The broadcast also aired a video of clips of Philbin’s time on the show, mixed in with photos of the late host, set to the special version of Rent‘s “Seasons of Love” — with the chorus altered to “Regis we love,” and ending with “thank you for the love” — that played on his final episode of Live.
And Seacrest revealed that Philbin’s final episode of Live, from 2011, will re-air on Friday, while Ripa shared that Philbin will be buried at his alma mater, Notre Dame.
Separately, on NBC’s Today show, Gifford talked about how she had been able to see him a few weeks before he died.
Gifford recalled having lunch, and sharing some laughs, with Philbin and his wife, Joy, at Gifford’s Connecticut home.
“I was just so grateful the Lord gave me that final time,” Gifford said Monday’s Today. “And it was so precious because when I talked to Joy the day that I found out right after he had passed, she said, ‘Kathie he hadn’t laughed in a long, long time.’ She said, ‘I was so worried about him.'”
Gifford added, “And she said, ‘The day that we came to have lunch with you was the last time I heard him laugh.’ That will forever be a precious gift the Lord gave me, that I got to laugh again with one of my best friends in all my lifetime.”
And, invoking her late husband Frank, Gifford said Philbin seemed aware that his life was coming to an end: “I think he was like Frank. He was just ready, you know?”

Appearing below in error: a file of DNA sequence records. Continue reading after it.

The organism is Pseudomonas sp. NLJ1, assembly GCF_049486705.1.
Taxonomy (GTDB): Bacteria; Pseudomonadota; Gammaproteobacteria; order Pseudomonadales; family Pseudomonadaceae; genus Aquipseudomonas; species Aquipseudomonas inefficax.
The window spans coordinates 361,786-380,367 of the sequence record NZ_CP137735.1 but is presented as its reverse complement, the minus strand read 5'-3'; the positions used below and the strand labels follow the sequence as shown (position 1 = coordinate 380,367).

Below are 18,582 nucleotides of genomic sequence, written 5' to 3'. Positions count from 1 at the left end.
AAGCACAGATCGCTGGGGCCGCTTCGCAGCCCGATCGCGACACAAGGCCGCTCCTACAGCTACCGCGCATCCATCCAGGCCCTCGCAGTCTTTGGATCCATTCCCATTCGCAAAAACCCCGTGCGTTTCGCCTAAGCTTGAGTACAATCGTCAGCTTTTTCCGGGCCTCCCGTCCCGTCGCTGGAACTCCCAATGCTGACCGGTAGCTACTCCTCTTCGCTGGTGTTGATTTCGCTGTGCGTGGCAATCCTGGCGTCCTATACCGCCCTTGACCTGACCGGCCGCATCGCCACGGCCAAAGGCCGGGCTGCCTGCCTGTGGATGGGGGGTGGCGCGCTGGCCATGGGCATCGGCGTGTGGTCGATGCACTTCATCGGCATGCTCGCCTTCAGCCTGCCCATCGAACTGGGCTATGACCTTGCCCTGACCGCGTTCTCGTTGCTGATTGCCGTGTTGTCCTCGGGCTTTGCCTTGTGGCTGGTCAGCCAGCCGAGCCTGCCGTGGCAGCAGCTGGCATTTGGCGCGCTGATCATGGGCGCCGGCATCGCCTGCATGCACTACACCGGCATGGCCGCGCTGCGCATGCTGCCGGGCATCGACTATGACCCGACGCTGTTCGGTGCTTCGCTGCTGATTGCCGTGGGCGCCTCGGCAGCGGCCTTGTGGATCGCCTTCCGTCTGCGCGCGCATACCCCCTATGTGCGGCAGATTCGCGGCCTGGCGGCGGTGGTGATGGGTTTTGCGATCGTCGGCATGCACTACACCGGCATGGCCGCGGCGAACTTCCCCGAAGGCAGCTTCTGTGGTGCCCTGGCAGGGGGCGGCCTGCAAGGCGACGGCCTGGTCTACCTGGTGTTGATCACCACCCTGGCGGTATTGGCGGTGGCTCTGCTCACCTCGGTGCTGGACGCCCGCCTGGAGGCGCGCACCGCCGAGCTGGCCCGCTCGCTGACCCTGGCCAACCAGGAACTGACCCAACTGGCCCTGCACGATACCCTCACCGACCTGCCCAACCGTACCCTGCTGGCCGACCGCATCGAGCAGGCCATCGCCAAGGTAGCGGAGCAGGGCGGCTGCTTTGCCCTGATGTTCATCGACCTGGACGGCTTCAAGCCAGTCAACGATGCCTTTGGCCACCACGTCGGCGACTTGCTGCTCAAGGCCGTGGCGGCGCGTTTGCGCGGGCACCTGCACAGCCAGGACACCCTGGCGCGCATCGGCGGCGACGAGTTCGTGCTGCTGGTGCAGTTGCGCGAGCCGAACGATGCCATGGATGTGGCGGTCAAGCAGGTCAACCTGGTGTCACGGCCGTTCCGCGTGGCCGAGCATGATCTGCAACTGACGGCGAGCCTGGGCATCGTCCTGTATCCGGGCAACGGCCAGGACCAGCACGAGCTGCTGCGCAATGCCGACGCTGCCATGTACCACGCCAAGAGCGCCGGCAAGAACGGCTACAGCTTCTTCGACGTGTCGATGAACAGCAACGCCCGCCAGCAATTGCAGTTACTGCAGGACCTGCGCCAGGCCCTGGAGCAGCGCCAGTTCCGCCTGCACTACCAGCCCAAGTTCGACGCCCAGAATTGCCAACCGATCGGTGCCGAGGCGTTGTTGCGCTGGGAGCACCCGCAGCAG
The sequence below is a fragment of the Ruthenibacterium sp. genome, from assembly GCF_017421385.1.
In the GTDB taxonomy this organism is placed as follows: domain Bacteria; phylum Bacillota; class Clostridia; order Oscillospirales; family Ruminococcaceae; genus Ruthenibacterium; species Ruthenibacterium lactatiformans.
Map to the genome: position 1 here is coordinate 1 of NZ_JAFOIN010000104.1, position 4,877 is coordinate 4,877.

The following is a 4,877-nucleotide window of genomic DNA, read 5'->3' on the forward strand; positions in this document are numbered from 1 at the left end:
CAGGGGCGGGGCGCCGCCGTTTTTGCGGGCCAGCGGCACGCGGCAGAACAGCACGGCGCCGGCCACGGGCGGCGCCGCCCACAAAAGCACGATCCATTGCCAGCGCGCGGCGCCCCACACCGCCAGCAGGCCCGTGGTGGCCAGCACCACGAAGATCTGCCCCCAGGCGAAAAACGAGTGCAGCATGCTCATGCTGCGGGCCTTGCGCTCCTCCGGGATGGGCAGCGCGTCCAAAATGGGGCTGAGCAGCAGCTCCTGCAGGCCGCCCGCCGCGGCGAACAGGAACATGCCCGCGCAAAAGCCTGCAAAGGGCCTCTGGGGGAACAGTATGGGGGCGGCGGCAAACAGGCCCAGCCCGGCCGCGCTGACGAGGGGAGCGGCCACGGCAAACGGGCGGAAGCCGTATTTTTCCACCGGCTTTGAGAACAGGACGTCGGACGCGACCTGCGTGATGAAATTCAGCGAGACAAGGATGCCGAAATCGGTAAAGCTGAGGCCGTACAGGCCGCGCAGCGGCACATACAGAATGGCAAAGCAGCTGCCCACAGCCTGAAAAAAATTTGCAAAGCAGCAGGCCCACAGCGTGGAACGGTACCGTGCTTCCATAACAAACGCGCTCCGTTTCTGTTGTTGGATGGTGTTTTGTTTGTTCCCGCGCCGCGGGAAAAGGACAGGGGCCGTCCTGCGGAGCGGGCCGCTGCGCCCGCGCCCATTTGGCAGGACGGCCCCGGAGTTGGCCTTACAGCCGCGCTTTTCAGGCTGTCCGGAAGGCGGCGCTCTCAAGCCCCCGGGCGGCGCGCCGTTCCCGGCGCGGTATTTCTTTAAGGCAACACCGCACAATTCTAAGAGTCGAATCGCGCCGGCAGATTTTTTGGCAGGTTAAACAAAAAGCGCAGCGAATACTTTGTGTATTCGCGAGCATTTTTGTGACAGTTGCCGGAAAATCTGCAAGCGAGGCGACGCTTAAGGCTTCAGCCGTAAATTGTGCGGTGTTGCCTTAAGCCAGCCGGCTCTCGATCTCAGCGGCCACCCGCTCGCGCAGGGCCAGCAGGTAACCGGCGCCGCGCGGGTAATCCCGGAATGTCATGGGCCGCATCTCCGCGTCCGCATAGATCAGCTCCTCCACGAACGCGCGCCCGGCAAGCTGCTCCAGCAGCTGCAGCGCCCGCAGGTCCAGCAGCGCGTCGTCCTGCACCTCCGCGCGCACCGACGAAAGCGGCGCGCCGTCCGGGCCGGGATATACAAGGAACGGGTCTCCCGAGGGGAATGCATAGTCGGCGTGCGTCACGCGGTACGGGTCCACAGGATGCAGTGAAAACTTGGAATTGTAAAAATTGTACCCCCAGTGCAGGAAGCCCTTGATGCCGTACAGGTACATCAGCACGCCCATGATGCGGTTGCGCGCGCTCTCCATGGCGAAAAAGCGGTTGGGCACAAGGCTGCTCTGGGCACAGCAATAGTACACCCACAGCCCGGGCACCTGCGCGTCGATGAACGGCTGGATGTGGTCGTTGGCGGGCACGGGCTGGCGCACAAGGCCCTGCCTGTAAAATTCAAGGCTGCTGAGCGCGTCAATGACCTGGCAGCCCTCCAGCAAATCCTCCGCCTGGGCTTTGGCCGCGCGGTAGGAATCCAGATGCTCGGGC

Gifford, like Ripa, recalled how she and Philbin had unscripted conversations during their time co-hosting Live.
“When we first started, we had no idea what we had, but we knew what we didn’t want,” Gifford said. “We didn’t want writers, we didn’t want a million producers, we didn’t want it overproduced. We just wanted to sit there and have fun together.”
She added, “We never talked before the show. We didn’t have what they call ‘elements’ in our business. He’d hold up the newspaper, and we’re off to the races. Or I’d say, [my son] Cody threw up, and we were off to the races. We never planned it.”
“He was an entertainer in his guts, and so was I, and so when we came together, although we didn’t have a friendship yet, we had a mutual respect for what we had accomplished already in our careers,” Gifford said. “And we had the same sense of humor, and I wasn’t afraid of him, and he sure as heck was not afraid of me, and we just took off like a rocket.”
On Good Morning America, former Live co-host Michael Strahan, who hosted alongside Ripa from 2012 to 2016, said of Philbin, “the man gave me the start, the reason I’m here right now, sitting in front of everyone on this TV screen.”
In the ABC morning show’s look back at Philbin’s career, they aired a clip of Strahan on Live in 2008, where Philbin remarks on the NFL star’s “charisma” and “personality” and asks him what he’d like to do with his career and Strahan starts talking about wanting to co-host Live.
“He created a show that just fit me perfectly,” Strahan said. “He was always so gracious and helpful with me. When I took over — when I went to the show — I said ‘OK, I’ve got to fill these shoes of Regis Philbin.’ When you get there, you realize, you can never fill those shoes. That show was Regis … when he left it would never be the same, with me there or anybody else.”
9:51 a.m. This story has been updated with Michael Strahan remembering Regis Philbin on Monday’s Good Morning America.